Original Research

Distribution and status of marine invasive species in and bordering the West Coast National Park

T.B. Robinson, C.L. Griffiths, N. Kruger
Koedoe | Vol 47, No 1 | a73 | DOI: https://doi.org/10.4102/koedoe.v47i1.73 | © 2004 T.B. Robinson, C.L. Griffiths, N. Kruger | This work is licensed under CC Attribution 4.0
Submitted: 18 December 2004 | Published: 18 December 2004

About the author(s)

T.B. Robinson, University of Cape Town, South Africa
C.L. Griffiths, University of Cape Town, South Africa
N. Kruger, University of Cape Town, South Africa

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Abstract

On a global scale, species are constantly being moved from their areas of origin to new locales. Such range extensions can occur naturally, but are frequently aided (intentionally or non-intentionally) by humans (Mack et al. 2000). As a result, the marked world-wide increase in animal, plant, and microbial immigrations, has been found to roughly track the increase in human commerce (Mack et al. 2000). The principal vectors of human-mediated marine invasions are ballast water (Williams et al. 1988), mariculture (Minchin 1996), sediment held in ballast tanks (Carlton 1985), and ship hull fouling (Minchin 1996).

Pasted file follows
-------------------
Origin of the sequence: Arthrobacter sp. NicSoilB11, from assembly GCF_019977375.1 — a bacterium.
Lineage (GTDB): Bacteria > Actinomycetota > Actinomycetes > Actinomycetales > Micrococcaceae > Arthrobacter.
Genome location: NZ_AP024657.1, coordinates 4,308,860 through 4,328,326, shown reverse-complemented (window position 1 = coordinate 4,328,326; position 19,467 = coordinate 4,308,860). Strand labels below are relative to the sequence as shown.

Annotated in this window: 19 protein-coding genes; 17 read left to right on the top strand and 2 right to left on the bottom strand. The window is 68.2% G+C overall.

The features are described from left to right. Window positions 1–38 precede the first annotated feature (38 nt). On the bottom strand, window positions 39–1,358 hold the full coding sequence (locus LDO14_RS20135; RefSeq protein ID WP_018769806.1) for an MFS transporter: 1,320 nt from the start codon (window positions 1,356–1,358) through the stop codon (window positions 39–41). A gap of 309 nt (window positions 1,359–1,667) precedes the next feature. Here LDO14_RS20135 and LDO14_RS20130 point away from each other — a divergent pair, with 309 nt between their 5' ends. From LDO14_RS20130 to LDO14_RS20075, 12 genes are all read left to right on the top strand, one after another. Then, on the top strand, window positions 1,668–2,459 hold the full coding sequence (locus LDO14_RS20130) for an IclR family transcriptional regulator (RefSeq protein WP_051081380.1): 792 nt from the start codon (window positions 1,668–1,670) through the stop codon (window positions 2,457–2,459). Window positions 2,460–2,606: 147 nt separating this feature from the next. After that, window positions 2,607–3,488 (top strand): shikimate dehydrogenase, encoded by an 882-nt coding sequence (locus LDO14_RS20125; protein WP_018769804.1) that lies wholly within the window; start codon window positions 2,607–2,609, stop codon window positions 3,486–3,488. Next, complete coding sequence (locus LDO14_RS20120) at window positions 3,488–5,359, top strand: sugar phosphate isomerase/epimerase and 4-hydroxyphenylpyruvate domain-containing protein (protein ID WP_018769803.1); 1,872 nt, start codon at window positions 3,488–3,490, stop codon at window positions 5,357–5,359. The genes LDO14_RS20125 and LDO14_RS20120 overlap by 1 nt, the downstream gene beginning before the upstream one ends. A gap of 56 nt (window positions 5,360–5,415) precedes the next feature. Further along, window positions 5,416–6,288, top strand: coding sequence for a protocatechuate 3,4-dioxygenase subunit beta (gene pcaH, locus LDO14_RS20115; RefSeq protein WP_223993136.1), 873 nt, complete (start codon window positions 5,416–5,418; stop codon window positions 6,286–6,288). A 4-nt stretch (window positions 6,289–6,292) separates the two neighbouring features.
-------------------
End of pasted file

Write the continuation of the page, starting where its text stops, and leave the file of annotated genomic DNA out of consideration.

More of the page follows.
Keywords

West Coast National Park; Marine alien species; Mytilus galloprovincialis; Carcinus maenas; Littorina saxatilis; Sagartia ornata

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Crossref Citations

1. The invasion and subsequent die-off of Mytilus galloprovincialis in Langebaan Lagoon, South Africa: effects on natural communities
T. B. Robinson, C. L. Griffiths, G. M. Branch, A. Govender
Marine Biology  vol: 152  issue: 2  first page: 225  year: 2007  
doi: 10.1007/s00227-007-0697-x